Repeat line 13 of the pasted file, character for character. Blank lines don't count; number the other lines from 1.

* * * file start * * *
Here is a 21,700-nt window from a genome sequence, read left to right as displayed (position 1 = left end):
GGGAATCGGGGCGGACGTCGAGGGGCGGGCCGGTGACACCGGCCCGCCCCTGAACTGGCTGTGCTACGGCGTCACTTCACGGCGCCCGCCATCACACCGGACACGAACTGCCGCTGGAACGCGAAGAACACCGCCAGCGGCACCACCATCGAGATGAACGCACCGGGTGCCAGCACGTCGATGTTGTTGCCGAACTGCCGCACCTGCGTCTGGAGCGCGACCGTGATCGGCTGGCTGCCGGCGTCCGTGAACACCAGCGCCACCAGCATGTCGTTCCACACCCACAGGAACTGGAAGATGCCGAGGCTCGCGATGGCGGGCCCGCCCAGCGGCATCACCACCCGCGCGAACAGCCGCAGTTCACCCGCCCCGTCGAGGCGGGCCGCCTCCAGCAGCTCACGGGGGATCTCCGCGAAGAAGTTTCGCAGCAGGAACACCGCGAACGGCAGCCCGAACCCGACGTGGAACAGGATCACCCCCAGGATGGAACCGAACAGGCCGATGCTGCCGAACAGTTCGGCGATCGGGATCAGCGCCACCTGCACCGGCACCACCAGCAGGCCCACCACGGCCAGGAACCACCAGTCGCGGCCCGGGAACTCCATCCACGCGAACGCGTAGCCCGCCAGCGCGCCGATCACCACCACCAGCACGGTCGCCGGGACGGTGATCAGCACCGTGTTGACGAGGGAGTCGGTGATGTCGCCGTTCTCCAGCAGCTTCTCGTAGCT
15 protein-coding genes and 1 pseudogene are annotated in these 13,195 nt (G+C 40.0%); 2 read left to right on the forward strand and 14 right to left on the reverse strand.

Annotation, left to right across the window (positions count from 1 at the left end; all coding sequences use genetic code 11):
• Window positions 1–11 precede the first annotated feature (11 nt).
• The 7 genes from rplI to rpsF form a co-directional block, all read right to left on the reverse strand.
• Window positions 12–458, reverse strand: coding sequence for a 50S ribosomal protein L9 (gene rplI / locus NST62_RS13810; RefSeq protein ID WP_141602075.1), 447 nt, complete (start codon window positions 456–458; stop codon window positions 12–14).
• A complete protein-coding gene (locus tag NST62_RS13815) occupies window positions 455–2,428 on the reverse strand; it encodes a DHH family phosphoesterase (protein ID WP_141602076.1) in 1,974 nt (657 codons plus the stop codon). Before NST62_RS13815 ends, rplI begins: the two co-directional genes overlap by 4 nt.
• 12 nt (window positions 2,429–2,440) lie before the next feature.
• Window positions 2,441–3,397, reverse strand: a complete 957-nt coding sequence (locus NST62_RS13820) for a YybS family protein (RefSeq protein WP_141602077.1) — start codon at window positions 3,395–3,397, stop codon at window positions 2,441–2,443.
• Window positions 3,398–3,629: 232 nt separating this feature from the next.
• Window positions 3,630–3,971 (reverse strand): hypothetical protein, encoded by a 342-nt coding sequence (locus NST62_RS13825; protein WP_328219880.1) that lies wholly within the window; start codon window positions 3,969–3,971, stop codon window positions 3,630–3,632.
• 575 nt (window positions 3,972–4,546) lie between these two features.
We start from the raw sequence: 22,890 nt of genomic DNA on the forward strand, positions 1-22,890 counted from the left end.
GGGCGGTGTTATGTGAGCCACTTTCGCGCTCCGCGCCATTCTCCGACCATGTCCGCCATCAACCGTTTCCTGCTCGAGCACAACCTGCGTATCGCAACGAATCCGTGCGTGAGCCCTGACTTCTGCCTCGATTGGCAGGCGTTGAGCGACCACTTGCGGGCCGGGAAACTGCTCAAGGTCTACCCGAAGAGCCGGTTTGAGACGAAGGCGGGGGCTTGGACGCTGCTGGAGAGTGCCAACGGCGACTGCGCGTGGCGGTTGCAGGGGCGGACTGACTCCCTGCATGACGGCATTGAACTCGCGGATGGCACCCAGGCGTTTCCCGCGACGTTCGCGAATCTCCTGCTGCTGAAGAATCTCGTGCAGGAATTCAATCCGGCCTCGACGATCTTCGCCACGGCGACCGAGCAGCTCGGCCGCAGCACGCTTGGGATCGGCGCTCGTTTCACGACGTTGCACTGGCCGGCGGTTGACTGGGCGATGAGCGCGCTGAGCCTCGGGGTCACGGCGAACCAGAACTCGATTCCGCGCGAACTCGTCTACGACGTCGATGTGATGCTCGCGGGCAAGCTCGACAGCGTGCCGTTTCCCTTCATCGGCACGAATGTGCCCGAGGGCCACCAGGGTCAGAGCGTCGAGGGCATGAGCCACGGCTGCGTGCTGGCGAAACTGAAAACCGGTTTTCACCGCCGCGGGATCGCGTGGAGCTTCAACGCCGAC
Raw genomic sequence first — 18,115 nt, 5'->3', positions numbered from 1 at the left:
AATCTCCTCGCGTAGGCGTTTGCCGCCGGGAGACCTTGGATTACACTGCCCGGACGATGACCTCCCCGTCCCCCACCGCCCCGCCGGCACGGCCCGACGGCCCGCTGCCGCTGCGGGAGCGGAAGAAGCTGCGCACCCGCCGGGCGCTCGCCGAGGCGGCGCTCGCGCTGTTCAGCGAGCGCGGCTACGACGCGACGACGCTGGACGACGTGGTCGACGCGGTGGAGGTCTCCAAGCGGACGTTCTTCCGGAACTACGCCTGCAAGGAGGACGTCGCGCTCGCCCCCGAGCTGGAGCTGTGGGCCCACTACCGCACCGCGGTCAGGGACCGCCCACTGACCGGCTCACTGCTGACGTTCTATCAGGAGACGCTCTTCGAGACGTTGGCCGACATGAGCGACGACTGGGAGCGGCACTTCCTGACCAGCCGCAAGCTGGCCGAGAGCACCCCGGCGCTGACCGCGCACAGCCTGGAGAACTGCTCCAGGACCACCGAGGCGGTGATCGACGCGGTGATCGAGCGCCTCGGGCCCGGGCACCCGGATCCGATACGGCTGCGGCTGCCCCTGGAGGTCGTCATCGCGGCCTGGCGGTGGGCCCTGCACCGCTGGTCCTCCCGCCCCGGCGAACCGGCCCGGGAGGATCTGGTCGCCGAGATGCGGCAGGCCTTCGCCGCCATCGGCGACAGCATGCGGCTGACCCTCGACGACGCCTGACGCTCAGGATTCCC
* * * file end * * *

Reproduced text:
• 575 nt (window positions 3,972–4,546) lie between these two features.